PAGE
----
Displaying items by tag: Israel
The recurrence of violence at the Al-Aqsa Mosque, the third holiest site in Islam, during the holy month of Ramadan year after year, has become a predictable pattern.
Last week, Israeli police attacked the mosque compound for two consecutive nights (April 6 and 7), injuring dozens of Palestinians (including children) and arresting over 300. In response, militant groups from Gaza and Lebanon launched rocket attacks and Israel retaliated with airstrikes, resulting in minor injuries.
Prime Minister Datuk Seri Anwar Ibrahim has strongly condemned the Israeli violence and urged the United Nations Security Council to hold Israel accountable and liable for their "heinous crimes", as well as to demand the immediate release of all Palestinian detainees.
He also urged Israel to halt any aggressive acts that violate the status quo of the holy site and endanger regional peace and stability, highlighting Malaysia's unwavering support for the Palestinian cause.
The Israeli incursion into the holy mosque and Palestinian national symbol is not an isolated episode, but rather a symptom of the larger Israeli-Palestinian conflict.
Al-Aqsa lies at the heart of the contention between Muslim and Jewish religious claims, and its current administration reflects the delicate power balance (or imbalance) between the Israelis and Palestinians.
Therefore, addressing this issue could be a leverage point—a place where a small shift can produce significant changes all around—for advancing peace in the Israeli-Palestinian conflict.
The legal status and access of the compound, known to Jews as the Temple Mount and to Muslims as Haram al-Sharif, is governed by a delicate arrangement known as the "status quo". This agreement, dating back to 1967, stipulates that Israel is responsible for security, while Jordan's Islamic Waqf oversees religious affairs. Non-Muslims are allowed to visit but not pray at the site.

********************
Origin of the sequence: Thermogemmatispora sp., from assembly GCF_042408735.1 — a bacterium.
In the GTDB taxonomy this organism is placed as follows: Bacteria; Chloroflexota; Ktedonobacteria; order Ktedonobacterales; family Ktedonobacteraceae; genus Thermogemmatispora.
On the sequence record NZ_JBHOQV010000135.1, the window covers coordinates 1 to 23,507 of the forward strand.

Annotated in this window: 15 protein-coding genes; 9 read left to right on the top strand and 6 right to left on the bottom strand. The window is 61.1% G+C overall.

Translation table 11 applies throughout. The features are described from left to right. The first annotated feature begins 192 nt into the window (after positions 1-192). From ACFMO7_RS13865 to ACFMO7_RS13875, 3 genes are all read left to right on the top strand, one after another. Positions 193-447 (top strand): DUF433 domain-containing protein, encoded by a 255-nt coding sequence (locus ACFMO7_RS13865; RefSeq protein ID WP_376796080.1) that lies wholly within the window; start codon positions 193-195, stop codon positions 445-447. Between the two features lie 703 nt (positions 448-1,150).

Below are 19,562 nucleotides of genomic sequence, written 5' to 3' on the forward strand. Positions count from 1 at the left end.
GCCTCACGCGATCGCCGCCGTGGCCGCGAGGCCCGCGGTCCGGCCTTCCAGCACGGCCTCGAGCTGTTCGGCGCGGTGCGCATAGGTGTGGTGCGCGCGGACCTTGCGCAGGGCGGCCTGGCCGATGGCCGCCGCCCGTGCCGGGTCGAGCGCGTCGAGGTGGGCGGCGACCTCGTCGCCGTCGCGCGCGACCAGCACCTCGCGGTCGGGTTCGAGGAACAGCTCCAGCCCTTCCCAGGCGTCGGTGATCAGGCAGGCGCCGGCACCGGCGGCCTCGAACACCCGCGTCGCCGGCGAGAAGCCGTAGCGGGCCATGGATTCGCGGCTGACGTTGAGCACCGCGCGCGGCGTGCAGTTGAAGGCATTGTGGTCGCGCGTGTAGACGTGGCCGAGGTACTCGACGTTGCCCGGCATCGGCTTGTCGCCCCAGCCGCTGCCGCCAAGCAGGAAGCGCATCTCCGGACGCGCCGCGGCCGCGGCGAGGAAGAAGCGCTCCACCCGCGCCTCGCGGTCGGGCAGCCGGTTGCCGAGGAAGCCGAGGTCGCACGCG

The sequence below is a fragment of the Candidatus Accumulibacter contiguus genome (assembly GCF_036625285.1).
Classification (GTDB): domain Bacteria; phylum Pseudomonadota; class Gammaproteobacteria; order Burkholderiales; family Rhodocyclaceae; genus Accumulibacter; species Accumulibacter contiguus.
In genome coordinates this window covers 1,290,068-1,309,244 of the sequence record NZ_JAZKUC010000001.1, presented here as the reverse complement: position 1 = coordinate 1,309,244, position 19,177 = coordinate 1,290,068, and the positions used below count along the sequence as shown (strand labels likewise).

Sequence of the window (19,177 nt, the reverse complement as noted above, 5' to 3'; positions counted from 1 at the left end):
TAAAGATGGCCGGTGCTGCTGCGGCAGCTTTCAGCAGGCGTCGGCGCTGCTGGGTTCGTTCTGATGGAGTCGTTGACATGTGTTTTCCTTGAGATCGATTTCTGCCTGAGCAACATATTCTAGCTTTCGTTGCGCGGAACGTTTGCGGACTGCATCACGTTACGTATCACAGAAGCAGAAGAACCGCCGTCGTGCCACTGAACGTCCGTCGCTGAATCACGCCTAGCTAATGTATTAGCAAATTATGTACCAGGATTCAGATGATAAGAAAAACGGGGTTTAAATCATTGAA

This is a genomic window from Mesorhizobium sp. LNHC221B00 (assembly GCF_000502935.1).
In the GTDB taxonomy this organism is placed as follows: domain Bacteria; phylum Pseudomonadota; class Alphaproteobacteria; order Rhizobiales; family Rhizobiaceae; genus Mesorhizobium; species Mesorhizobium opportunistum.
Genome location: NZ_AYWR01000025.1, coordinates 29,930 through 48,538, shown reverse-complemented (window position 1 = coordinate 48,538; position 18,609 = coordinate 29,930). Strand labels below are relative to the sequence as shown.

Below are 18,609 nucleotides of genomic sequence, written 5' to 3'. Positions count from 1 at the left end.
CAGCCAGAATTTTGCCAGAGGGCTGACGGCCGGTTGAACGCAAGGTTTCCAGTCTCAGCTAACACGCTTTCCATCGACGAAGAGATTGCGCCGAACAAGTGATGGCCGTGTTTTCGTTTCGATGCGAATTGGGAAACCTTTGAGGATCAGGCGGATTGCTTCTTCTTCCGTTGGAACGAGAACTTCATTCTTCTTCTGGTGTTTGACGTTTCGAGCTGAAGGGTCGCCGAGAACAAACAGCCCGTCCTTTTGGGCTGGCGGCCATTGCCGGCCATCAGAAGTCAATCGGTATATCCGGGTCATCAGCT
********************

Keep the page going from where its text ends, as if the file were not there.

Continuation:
However, this status quo has been repeatedly undermined and violated by Israeli actions and policies, such as raids, restrictions, settlements, excavations and provocations. These have provoked anger and resistance among Palestinians and Muslims around the world, and have often led to violence and conflict.
One of the more recent major events sparked by the attack on Al-Aqsa was the 2021 war, which was triggered by Israeli raids during Ramadan and whuch escalated into an 11-day conflict between Israel and Gaza that killed over 250 people.
Other notable events include an Australian Christian extremist setting fire to the Al-Aqsa Mosque in 1969, Jewish fanatics attempting to lay a cornerstone for a new temple on the Temple Mount in 1990, which resulted in the deaths of 20 Palestinians and injuries to over 150 others, and Ariel Sharon's visit to Al-Aqsa Mosque in 2000, which sparked the second intifada lasting until 2005.
The ongoing issue of the Israeli incursion into the Al-Aqsa Mosque has not only political and historical implications but also ethical and moral ones from both human rights and Islamic perspectives.
In a March 23, 2023 letter to the International Criminal Court, UN Special Procedures mandate-holders highlighted the worsening situation in Palestine.
The letter, addressed to Karim A. A. Khan QC, Prosecutor of the International Criminal Court, expressed concern over widespread impunity and the deterioration of human rights in the occupied Palestinian territories as a result of alleged violations of international law by various actors. Evidence of intentional and systematic human rights violations since June 13 2014 was also disseminated.